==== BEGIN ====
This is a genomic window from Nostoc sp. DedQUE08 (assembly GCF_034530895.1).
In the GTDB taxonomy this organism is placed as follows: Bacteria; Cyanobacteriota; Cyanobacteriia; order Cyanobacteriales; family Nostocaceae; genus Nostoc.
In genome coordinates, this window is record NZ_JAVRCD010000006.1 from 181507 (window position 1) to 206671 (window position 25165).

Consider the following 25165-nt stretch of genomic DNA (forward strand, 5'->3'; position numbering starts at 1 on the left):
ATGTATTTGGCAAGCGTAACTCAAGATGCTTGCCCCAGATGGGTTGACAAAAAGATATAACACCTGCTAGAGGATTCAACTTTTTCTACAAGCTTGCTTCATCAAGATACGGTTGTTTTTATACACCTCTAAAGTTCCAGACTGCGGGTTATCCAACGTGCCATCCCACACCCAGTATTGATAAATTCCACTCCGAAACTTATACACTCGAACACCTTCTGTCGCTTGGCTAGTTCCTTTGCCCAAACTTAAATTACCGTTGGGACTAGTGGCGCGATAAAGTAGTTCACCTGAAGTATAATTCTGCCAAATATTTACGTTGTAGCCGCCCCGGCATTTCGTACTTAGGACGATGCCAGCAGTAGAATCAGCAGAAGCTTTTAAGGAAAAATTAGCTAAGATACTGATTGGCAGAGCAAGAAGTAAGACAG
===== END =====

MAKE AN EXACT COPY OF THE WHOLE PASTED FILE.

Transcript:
This is a genomic window from Nostoc sp. DedQUE08 (assembly GCF_034530895.1).
In the GTDB taxonomy this organism is placed as follows: Bacteria; Cyanobacteriota; Cyanobacteriia; order Cyanobacteriales; family Nostocaceae; genus Nostoc.
In genome coordinates, this window is record NZ_JAVRCD010000006.1 from 181507 (window position 1) to 206671 (window position 25165).

Consider the following 25165-nt stretch of genomic DNA (forward strand, 5'->3'; position numbering starts at 1 on the left):
ATGTATTTGGCAAGCGTAACTCAAGATGCTTGCCCCAGATGGGTTGACAAAAAGATATAACACCTGCTAGAGGATTCAACTTTTTCTACAAGCTTGCTTCATCAAGATACGGTTGTTTTTATACACCTCTAAAGTTCCAGACTGCGGGTTATCCAACGTGCCATCCCACACCCAGTATTGATAAATTCCACTCCGAAACTTATACACTCGAACACCTTCTGTCGCTTGGCTAGTTCCTTTGCCCAAACTTAAATTACCGTTGGGACTAGTGGCGCGATAAAGTAGTTCACCTGAAGTATAATTCTGCCAAATATTTACGTTGTAGCCGCCCCGGCATTTCGTACTTAGGACGATGCCAGCAGTAGAATCAGCAGAAGCTTTTAAGGAAAAATTAGCTAAGATACTGATTGGCAGAGCAAGAAGTAAGACAG